Thoughts on RRC Settings in Italian 3G Networks

I've been in Rome recently for a week and I noticed that on Vodafone and TIM's 3G networks the experience on my mobile phone was quite bad. Quite often when clicking on a link the page would not load in any reasonable amount of time. When switching to their GPRS networks page load times with Opera Mini where good so my problem likely resulted from some air interface issues. On Tre's 3G network, my device performed flawlessly so they must do something different to Vodafone and TIM. To see where my problems came from I therefore decided to take a closer look at how the radio network state changes where configured. Here's the result:


DCH timer: < 5 s
FACH timer: 75 s
Final state: idle


DCH timer: < 10 s
FACH timer: 45 s
Final state: cell-pch


DCH timer: < 3 s
FACH timer: 75 s
Final state: idle

Tre (3IT):

DCH timer: < 5 s
FACH timer: 60 s
Final state: idle

When compared to network settings in other countries such as Germany, for example, I was quite surprised about the very long FACH timers. In Germany, those timers are much shorter, and in the range of 15-20 seconds to conserve battery power in mobile devices. Beyond 30 seconds, they are a huge energy drain and really, Fast Dormancy is a mandatory self defense mechanism against such settings…

Concerning Fast Dormany, I am at a loss when it comes to Vodafone Italy's settings. Why is there a 45 seconds Cell-FACH phase when the network then transitions to Cell-PCH instead of Idle. Cell-PCH combines the advantages of low battery consumption with fast data transfer resumption with less signaling in the network to reestablish the connection so such a long Cell-FACH phase seems very unnecessary (for details see the Fast Dormancy link above).

On Wind's network I found the Cell-DCH timer of 3 seconds or perhaps even a bit less quite surprising. In practice this means that the connection frequently changes between DCH and FACH, resulting in an inferior web browsing experience, as each time the state is changed, the transmission is interrupted and packets have to be queued. I noticed this when surfing on my pad as pages loaded much slower than they usually do, especially if they contained content that took a bit of time to be downloaded. Wind as furthermore set the thresholds in a way that the DCH is not kept if only little data flows. So a default "ping" will not keep the connection in DCH state. Only a ping packet size of around 500 bytes had the desired effect. Again, I am wondering why they are doing this!? Are they having problems with the number of concurrent connections in DCH state? It surely can't be to conserve power on the UE side. Time to buy some more DCH licenses guys instead of crippling the performance of your network!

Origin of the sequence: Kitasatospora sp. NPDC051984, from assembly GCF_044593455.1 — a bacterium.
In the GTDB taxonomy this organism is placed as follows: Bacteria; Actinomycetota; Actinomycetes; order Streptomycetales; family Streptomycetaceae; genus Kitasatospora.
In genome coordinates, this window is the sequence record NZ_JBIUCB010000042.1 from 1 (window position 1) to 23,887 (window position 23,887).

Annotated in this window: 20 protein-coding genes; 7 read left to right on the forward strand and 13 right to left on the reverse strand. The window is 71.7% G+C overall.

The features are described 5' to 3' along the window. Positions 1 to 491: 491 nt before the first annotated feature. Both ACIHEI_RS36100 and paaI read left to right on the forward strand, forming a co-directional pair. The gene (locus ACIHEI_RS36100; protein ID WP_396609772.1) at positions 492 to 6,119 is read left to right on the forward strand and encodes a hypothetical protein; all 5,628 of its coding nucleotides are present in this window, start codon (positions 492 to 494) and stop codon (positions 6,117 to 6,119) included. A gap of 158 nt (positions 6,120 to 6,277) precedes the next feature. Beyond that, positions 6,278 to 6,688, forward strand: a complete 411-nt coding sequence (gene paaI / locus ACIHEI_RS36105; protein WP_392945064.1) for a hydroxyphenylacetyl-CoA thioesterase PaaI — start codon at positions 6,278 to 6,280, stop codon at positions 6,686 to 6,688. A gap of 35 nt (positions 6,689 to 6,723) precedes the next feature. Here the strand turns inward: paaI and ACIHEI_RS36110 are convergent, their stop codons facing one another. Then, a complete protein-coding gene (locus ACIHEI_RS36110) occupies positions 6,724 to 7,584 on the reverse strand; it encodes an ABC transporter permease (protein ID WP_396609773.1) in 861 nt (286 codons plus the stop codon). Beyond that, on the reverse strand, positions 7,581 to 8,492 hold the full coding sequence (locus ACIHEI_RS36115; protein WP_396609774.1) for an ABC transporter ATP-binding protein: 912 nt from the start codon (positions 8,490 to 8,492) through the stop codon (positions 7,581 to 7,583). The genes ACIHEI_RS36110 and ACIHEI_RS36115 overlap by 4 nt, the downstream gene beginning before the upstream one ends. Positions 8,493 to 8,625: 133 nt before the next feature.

While all of this is very interesting it does not explain why web pages are often not correctly loading after pressing a link on Vodafone and TIM. I therefore suspect that it has something to do with the UE and networks having an interoperability issue when changing between the different states and/or perhaps carrier frequencies, since both have two 5 MHz carriers deployed. Difficult to tell without a deep drill down. So during my stay, became my favorite roaming network in Italy and I am glad about manual network selection.

5 thoughts on “Thoughts on RRC Settings in Italian 3G Networks”

  1. Vodafone’s cell-pch final state is probably a configuration bug, but Wind’s RCC settings are ok. As you know there is a tradeoff between minimizing the carrier’s signaling activity (long T1, T2) and minimizing the power consumption of the UE (short T1, T2).

    If you only send a short ping I would hope to transition to FACH and then idle very quickly. Assuming 1W in DCH, 0.6W in FACH, 0.1W in cell-pch, and 0W in idle a minimal transfer is
    – TIM, 5*1+75*0.6=50J
    – Vodafone, unbounded
    – WInd, 48J
    – Tre, 41J

    Using Nokia Energy Profiler I’ve observed

    – Finland 3G T1=2s T2=2s, min 3.2J (2s lag when browsing, but low UE power)
    – ATT 3G California T1=10s T2=10s, min 16J
    – ATT 3G microcell T1=240s T2=0s, min 240J (excellent UE responsiveness, but battery empty after 4h).

    So the carriers’ different RCC settings result in 3J, 16J, ~50J, or 240J for a minimum transmission. IMHO handsets are better served with lower energy rather than lower latency, given that a typical battery only holds about 17.5kJ. A plugged-in laptop with 3G dongle would benefit from different RCC settings.

  2. Hi Martin,

    Very interesting..

    Can I ask how you were able to get those timings ? Were you able to measure them somehow (and if so how ?) or is it because you know the right people ?


  3. Edit…. scratch my last message…. Nokia Energy Profiler no doubt. Durrrr ! 🙂

  4. I’ve recently started to use 3G again on my Blackberry (which makes very efficient use of EDGE and even GPRS) and noticed how much better battery life is compared to what I remember it being before I sidelined 3G. I presumed this was due to an increase in the number of ‘base stations’ and not having to continually hunt for new 3G signals when out of range, but I’m also now wondering if my most used network (Belgium: BASE) has changed its settings such as FACH. Either way, it has restored my faith in 3G and made it more usable.

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